BTW, there are important news in the Scheme world: just today the
Steering Committee for the next version of Scheme (R7RS) made
a statement about their vision for the Scheme language evolution.
You can find it here. A few relevant excerpts tell everything:
A programming language stays healthy and vibrant by virtue of being
used. When it comes to using Scheme, however, the Scheme community has
rarely missed an opportunity to miss an opportunity
We believe that one primary purpose of a programming language is to program
Scheme has the unhappy distinction of being the world's most
unportable programming language
We believe the diversity of constituencies justifies the design of
two separate but compatible languages, which we will (for now) call
"small" and "large" Scheme
~ 90% supermajority to be required for final ratification
Constituencies: programmers, implementors
Think "R6RS with a happier outcome."
~ 75% supermajority to be required for final ratification
All this makes a lot of sense to me. I hope the editors will make a better
job than what was done with the R6RS. Still, I am always skeptical when
it comes to languages designed by committed. See the following worlds from
Marc Feeley when we spoke in person at the EuroLisp Symposium in Milan:
I do not believe in languages designed by committee
[Marc Feeley, appointed member of the R7RS Scheme committee]
I would direct you to http://www.sqlalchemy.org/trac/ticket/1152 where we discussed moving over to the decorator module. Since your new features seem to at least partially have SQLAlchemy in mind, if we can in fact make a clean switch to decorator fully this is a good time to do so, as we're getting ready to release beta versions of 0.6. I'll have a look soon !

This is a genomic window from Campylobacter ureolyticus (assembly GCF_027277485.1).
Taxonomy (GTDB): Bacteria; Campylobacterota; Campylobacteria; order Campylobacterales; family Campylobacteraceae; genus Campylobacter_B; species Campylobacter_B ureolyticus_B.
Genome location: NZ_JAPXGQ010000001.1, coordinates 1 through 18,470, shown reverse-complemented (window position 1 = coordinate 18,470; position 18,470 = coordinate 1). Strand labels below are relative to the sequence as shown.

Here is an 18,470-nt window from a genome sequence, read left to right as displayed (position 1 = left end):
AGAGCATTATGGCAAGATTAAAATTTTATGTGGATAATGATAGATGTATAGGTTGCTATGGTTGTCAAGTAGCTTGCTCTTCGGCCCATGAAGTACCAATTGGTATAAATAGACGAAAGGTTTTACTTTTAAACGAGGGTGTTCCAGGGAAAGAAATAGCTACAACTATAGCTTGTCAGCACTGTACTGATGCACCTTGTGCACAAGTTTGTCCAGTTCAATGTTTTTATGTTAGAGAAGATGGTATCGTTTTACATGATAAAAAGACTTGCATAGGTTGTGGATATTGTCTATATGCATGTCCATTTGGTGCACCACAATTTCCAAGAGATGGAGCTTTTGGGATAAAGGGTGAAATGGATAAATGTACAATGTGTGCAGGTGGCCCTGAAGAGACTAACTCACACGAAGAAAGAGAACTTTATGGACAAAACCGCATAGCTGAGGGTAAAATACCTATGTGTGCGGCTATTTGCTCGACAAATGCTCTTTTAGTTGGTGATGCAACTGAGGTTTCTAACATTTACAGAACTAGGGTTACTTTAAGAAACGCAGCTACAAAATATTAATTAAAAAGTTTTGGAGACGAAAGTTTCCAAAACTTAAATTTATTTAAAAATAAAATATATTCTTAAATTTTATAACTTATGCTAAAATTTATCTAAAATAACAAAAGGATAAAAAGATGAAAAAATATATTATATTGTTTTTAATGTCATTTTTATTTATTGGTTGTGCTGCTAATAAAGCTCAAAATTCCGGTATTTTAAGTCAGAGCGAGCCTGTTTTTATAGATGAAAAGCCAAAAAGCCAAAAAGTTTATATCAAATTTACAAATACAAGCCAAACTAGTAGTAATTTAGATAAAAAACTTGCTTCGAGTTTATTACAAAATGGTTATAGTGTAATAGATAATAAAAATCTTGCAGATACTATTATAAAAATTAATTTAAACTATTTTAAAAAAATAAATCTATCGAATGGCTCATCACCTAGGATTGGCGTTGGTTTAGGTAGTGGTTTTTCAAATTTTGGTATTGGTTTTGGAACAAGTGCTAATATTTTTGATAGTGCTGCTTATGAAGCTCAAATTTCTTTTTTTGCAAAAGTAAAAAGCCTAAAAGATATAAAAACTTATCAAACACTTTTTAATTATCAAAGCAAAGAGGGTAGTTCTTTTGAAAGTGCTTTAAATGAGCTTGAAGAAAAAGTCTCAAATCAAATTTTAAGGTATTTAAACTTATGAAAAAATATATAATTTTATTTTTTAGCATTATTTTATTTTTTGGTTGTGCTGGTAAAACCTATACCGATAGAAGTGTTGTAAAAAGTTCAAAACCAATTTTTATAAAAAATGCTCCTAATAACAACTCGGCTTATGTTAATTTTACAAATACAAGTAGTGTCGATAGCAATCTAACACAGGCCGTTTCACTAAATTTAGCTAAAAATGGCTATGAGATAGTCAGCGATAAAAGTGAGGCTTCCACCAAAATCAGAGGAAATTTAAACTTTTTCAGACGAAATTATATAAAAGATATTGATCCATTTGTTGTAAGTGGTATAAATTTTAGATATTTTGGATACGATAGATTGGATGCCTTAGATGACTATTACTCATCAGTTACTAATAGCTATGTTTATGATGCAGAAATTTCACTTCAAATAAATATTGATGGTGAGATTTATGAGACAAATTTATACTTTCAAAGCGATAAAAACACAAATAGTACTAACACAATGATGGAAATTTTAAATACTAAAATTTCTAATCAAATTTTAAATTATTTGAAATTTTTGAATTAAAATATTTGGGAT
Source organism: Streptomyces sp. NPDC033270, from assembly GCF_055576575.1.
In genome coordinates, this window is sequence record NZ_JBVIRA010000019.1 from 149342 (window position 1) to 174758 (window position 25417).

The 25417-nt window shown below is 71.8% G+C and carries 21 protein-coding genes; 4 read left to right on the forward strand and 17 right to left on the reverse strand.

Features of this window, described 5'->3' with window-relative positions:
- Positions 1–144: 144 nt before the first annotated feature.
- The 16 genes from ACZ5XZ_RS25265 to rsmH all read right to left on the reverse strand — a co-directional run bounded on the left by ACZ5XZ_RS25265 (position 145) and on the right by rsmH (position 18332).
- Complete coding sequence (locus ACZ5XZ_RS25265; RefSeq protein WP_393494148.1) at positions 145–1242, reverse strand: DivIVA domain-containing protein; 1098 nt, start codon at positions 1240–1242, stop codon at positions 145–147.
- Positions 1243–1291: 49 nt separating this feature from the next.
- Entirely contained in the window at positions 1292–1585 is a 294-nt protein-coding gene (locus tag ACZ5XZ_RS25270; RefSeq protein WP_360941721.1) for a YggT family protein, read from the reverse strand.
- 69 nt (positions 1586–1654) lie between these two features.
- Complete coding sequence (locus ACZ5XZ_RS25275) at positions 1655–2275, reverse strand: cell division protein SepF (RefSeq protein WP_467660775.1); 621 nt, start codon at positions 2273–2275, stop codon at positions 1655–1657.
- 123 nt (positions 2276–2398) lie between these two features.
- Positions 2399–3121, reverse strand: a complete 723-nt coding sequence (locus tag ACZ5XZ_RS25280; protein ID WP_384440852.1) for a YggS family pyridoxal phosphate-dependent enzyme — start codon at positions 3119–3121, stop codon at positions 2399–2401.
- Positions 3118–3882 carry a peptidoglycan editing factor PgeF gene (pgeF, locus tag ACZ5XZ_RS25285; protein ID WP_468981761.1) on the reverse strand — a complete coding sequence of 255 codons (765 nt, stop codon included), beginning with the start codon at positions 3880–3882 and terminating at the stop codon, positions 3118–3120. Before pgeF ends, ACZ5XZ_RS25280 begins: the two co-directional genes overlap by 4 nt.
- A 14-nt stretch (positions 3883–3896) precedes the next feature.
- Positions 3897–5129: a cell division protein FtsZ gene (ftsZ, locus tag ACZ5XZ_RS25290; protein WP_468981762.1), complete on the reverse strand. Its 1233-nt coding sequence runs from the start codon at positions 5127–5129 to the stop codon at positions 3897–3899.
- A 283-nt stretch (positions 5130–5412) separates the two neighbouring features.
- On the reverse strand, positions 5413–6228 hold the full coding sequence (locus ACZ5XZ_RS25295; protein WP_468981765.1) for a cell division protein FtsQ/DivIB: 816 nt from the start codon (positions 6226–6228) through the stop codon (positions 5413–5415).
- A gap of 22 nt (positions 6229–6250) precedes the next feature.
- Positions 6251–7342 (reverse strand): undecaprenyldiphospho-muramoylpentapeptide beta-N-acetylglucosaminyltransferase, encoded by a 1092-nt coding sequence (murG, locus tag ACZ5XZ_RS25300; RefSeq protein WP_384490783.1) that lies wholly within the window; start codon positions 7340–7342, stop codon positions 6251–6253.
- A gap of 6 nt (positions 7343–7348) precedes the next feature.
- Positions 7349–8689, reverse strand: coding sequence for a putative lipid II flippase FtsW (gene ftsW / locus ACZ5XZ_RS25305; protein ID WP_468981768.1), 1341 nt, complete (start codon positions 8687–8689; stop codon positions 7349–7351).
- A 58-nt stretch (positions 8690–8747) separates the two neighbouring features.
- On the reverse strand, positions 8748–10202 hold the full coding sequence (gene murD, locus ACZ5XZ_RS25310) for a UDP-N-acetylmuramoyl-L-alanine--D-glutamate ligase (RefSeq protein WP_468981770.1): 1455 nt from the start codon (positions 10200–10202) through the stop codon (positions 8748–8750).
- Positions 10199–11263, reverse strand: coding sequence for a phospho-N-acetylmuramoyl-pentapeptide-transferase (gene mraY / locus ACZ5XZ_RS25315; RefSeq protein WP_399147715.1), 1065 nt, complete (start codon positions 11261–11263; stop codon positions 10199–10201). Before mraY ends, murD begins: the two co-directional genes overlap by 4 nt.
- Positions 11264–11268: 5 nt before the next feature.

I did not know you were considering moving to the decorator module.
I read (part of) the source code of SQLAlchemy some times ago and I saw that you were basically using the same approach of the decorator module. I have always been curious if this was an accident - I know of at least another guy reinventing the same thing in an independent way - or if you simply adapted the decorator module - the Turbogears guys did that in the past.
Anyway, if you are worried about the stability and reliability of the decorator module, stop worrying: its basic functionality is unchanged since day one and I never had any complaint or bug report. The only accidental breaking ever happenened the other day and it was solved in 24 hours. Version 3.0 had more than 16,000 downloads in eight months, probably because it is included in Pylons, so that lots of people are using it, without knowing it, I guess.
I do not have much use cases for the decorator module myself, so that I have little motivation to add new features and there are relatively few releases. Recently we started a large refactoring project at work, involving mapping all our database tables with SQLAlchemy objects, and I had to generate dozens of business classes with custom __init__ methods. I decided to enhance decorator.FunctionMaker to do that for me. This is the real motivation for version 3.1. After that, while debugging some code and by looking at the source code of SQLAlchemy in attributes._generate_init, I saw that you could make good use of FunctionMaker.create too. This is the reason for the remark in my blog post.
BTW, if you find that the decorator module is lacking and you need some additional feature to make it easier the integration with SQLAlchemy, let's talk about it. If a small change can make my users happier, and it is not against the philosophy of the decorator module I am willing to implement it.